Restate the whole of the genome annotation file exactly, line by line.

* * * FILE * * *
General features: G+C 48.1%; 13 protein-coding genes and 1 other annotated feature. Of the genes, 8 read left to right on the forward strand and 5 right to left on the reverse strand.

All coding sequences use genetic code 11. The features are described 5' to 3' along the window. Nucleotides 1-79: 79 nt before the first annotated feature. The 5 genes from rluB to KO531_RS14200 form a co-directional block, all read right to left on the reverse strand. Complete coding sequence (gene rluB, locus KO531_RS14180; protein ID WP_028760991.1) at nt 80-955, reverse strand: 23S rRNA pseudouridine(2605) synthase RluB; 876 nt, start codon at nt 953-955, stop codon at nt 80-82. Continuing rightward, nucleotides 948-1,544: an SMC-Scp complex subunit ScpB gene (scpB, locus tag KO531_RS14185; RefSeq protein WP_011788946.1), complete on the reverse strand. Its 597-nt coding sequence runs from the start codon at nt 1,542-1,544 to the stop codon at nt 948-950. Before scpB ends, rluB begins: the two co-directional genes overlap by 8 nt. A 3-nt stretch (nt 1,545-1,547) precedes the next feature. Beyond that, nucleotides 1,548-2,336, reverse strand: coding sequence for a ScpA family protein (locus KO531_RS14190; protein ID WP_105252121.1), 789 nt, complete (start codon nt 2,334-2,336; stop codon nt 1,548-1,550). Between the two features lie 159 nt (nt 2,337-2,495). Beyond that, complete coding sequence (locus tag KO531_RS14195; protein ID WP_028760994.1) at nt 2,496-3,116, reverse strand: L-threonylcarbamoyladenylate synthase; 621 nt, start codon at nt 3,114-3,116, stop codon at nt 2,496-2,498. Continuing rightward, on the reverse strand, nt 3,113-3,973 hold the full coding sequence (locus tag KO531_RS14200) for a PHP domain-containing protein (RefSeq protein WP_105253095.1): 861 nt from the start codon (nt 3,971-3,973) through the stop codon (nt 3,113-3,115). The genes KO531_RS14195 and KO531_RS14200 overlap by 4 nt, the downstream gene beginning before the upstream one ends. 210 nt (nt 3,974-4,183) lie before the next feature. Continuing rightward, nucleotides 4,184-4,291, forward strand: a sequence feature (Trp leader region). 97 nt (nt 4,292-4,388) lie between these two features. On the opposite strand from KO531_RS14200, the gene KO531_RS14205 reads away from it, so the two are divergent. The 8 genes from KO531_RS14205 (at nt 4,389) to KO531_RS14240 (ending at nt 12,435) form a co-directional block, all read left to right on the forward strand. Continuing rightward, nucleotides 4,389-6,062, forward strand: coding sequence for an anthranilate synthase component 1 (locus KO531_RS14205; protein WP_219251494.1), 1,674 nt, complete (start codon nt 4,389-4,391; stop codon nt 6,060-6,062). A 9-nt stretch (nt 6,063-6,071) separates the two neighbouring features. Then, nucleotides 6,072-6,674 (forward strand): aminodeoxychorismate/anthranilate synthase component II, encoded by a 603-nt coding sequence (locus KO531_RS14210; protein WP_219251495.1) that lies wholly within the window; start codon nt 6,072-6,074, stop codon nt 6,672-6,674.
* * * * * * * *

General features: G+C 48.1%; 13 protein-coding genes and 1 other annotated feature. Of the genes, 8 read left to right on the forward strand and 5 right to left on the reverse strand.

All coding sequences use genetic code 11. The features are described 5' to 3' along the window. Nucleotides 1-79: 79 nt before the first annotated feature. The 5 genes from rluB to KO531_RS14200 form a co-directional block, all read right to left on the reverse strand. Complete coding sequence (gene rluB, locus KO531_RS14180; protein ID WP_028760991.1) at nt 80-955, reverse strand: 23S rRNA pseudouridine(2605) synthase RluB; 876 nt, start codon at nt 953-955, stop codon at nt 80-82. Continuing rightward, nucleotides 948-1,544: an SMC-Scp complex subunit ScpB gene (scpB, locus tag KO531_RS14185; RefSeq protein WP_011788946.1), complete on the reverse strand. Its 597-nt coding sequence runs from the start codon at nt 1,542-1,544 to the stop codon at nt 948-950. Before scpB ends, rluB begins: the two co-directional genes overlap by 8 nt. A 3-nt stretch (nt 1,545-1,547) precedes the next feature. Beyond that, nucleotides 1,548-2,336, reverse strand: coding sequence for a ScpA family protein (locus KO531_RS14190; protein ID WP_105252121.1), 789 nt, complete (start codon nt 2,334-2,336; stop codon nt 1,548-1,550). Between the two features lie 159 nt (nt 2,337-2,495). Beyond that, complete coding sequence (locus tag KO531_RS14195; protein ID WP_028760994.1) at nt 2,496-3,116, reverse strand: L-threonylcarbamoyladenylate synthase; 621 nt, start codon at nt 3,114-3,116, stop codon at nt 2,496-2,498. Continuing rightward, on the reverse strand, nt 3,113-3,973 hold the full coding sequence (locus tag KO531_RS14200) for a PHP domain-containing protein (RefSeq protein WP_105253095.1): 861 nt from the start codon (nt 3,971-3,973) through the stop codon (nt 3,113-3,115). The genes KO531_RS14195 and KO531_RS14200 overlap by 4 nt, the downstream gene beginning before the upstream one ends. 210 nt (nt 3,974-4,183) lie before the next feature. Continuing rightward, nucleotides 4,184-4,291, forward strand: a sequence feature (Trp leader region). 97 nt (nt 4,292-4,388) lie between these two features. On the opposite strand from KO531_RS14200, the gene KO531_RS14205 reads away from it, so the two are divergent. The 8 genes from KO531_RS14205 (at nt 4,389) to KO531_RS14240 (ending at nt 12,435) form a co-directional block, all read left to right on the forward strand. Continuing rightward, nucleotides 4,389-6,062, forward strand: coding sequence for an anthranilate synthase component 1 (locus KO531_RS14205; protein WP_219251494.1), 1,674 nt, complete (start codon nt 4,389-4,391; stop codon nt 6,060-6,062). A 9-nt stretch (nt 6,063-6,071) separates the two neighbouring features. Then, nucleotides 6,072-6,674 (forward strand): aminodeoxychorismate/anthranilate synthase component II, encoded by a 603-nt coding sequence (locus KO531_RS14210; protein WP_219251495.1) that lies wholly within the window; start codon nt 6,072-6,074, stop codon nt 6,672-6,674.